Dr. Ryan: Deputy MacDermot said that while we had a policy of protection in the country there would be high taxation and lots of unemployment. I interpreted that as meaning that he disapproved of protection.
Dr. Ryan: Perhaps he does not disapprove of protection. I thought he disapproved of high taxation and unemployment, and that therefore he disapproved of protection, but the Deputy may have another way of looking at it. When we were putting on tariffs the Cumann na nGaedheal Party opposed us very strongly. In all their speeches in the beginning they spoke against protection, but when it came to the 1933 election they said they would not remove the tariffs we had put on; in fact, they would pursue the policy which the Fianna Fáil Government had been pursuing. They resigned rather than give another few hundred pounds to the old age pensioners. We gave that money, and when the 1933 election came along Cumann na nGaedheal put it as part of their policy that they would not take that money away from the old age pensioners. They also  very strongly opposed wheat growing when we were trying to push it through here. However, as they were going through the country, they saw some farmers sowing wheat, so they said to themselves: “There is no use in losing those few fellows' votes,” and they put it into their election speeches that they would adopt the wheat policy also.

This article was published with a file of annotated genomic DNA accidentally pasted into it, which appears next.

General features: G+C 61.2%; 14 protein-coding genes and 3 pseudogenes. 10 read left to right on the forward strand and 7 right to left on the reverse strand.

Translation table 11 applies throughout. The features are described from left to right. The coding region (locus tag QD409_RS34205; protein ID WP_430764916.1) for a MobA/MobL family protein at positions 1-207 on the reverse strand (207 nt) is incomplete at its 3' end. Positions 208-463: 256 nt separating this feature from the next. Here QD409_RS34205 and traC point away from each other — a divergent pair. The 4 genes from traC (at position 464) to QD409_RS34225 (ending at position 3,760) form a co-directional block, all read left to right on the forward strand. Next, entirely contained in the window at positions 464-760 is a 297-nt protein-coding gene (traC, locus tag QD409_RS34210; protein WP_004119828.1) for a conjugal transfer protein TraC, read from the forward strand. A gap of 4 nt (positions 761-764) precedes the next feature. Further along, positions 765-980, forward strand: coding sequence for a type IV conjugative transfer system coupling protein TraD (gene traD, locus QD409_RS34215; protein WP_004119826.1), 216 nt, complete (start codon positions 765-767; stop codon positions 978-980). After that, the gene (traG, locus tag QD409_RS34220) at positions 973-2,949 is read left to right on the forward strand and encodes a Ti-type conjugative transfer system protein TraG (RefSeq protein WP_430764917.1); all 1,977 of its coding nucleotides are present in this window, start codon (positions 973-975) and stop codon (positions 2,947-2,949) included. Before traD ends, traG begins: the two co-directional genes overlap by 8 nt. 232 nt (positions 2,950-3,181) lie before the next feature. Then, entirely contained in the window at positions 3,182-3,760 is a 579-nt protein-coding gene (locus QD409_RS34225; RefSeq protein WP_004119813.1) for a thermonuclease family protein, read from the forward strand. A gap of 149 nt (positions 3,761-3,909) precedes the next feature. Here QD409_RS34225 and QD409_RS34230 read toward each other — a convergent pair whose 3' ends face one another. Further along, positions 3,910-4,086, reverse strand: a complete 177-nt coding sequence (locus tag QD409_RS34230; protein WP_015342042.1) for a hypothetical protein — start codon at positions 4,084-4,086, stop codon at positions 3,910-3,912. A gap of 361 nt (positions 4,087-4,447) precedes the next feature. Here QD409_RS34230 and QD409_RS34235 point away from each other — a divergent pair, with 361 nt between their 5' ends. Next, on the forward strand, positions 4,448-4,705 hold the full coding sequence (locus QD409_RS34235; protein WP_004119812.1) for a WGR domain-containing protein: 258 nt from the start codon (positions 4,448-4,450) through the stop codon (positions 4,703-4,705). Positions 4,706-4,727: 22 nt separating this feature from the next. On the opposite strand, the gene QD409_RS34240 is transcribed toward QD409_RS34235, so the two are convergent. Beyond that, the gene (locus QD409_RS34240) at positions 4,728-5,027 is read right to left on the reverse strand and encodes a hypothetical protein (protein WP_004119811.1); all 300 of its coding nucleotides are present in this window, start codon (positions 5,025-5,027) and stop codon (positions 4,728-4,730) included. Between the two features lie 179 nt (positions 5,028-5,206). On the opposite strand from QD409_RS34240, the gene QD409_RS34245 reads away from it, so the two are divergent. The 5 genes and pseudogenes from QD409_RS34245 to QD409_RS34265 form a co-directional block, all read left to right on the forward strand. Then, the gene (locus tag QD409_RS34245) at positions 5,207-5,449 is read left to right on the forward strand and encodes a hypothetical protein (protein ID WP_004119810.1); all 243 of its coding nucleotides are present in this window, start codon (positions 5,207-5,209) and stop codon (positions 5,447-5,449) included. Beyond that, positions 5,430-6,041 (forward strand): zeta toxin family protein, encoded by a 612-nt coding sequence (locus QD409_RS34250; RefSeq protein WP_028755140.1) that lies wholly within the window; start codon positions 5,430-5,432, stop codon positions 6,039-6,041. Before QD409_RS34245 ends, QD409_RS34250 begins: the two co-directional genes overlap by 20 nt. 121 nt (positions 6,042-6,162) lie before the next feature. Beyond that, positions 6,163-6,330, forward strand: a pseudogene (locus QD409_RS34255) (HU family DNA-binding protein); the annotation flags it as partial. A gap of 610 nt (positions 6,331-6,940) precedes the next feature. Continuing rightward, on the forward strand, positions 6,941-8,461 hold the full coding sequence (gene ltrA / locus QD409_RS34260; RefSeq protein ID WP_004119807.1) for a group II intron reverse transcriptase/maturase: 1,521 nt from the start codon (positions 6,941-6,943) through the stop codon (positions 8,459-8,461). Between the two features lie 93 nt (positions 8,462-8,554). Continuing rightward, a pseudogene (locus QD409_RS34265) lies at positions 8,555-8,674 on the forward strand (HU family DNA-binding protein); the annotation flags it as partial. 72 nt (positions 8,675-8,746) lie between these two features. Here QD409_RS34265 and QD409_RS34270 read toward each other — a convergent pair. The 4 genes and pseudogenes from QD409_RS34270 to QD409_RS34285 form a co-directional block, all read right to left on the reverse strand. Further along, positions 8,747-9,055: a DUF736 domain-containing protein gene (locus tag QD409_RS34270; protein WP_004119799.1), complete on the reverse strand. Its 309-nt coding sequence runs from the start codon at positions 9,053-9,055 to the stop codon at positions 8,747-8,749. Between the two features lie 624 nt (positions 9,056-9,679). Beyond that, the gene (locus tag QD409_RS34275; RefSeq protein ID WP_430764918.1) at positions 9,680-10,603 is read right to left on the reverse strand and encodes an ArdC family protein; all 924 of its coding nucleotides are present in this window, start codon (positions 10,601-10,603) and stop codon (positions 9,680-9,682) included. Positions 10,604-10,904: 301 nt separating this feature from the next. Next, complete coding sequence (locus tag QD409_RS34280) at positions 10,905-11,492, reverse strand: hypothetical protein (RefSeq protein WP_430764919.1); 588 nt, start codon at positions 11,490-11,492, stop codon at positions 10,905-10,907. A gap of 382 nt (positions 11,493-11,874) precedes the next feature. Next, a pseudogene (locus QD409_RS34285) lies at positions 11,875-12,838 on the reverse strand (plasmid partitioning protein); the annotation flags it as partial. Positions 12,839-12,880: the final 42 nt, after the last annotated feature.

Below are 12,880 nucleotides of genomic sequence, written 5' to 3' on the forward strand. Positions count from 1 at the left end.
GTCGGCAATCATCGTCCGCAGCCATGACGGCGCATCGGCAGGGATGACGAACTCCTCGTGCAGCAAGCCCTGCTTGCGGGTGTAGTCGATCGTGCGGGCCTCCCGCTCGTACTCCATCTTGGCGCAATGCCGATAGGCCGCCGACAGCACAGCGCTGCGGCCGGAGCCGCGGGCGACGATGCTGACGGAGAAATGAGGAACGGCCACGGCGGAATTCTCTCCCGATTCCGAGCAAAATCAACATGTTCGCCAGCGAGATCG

Dr. Ryan: I should like very much if some authoritative person on the other side, whether it be Deputy Dillon or whoever the next Minister for Agriculture is going to be, would tell us some day what their agricultural policy is, and how it is to be different from the agricultural policy on this side except in that one respect—the British market. I remember asking here about two years ago—Deputy MacDermot was not a leader of the opposite Party at that time—suppose we were going over to negotiate in London, would they agree that we should pay the £5,000,000 again? They said they would not agree. I thought I might bid them up, so I asked if they would agree to pay £3,000,000, and they said “No”; they would agree to pay nothing. We were to go over and settle with the British Government, but give them nothing; the same Fine Gael policy of popularity with the country—“settle with John Bull but for goodness' sake do not give them £1,000,000 or even £500,000. It would not do for us were we to agree to that.”
Dr. Ryan: Anyway, we have got something from the Opposition, of which I am very glad. We have it from Deputy MacDermot that it would be worth a settlement of £25,000,000 down. It should not be borrowed, I take it?
Dr. Ryan: Not exactly. The Deputy should be more precise. Deputy MacDermot also, in speaking on this question, criticised the tax on wheat. Deputy O'Leary says we have got a trial of the wheat policy. We are getting a very good trial. We expect to have about 200,000 acres this year. There were 21,000 acres in 1931, and now we hope to reach an acreage of 200,000 this year.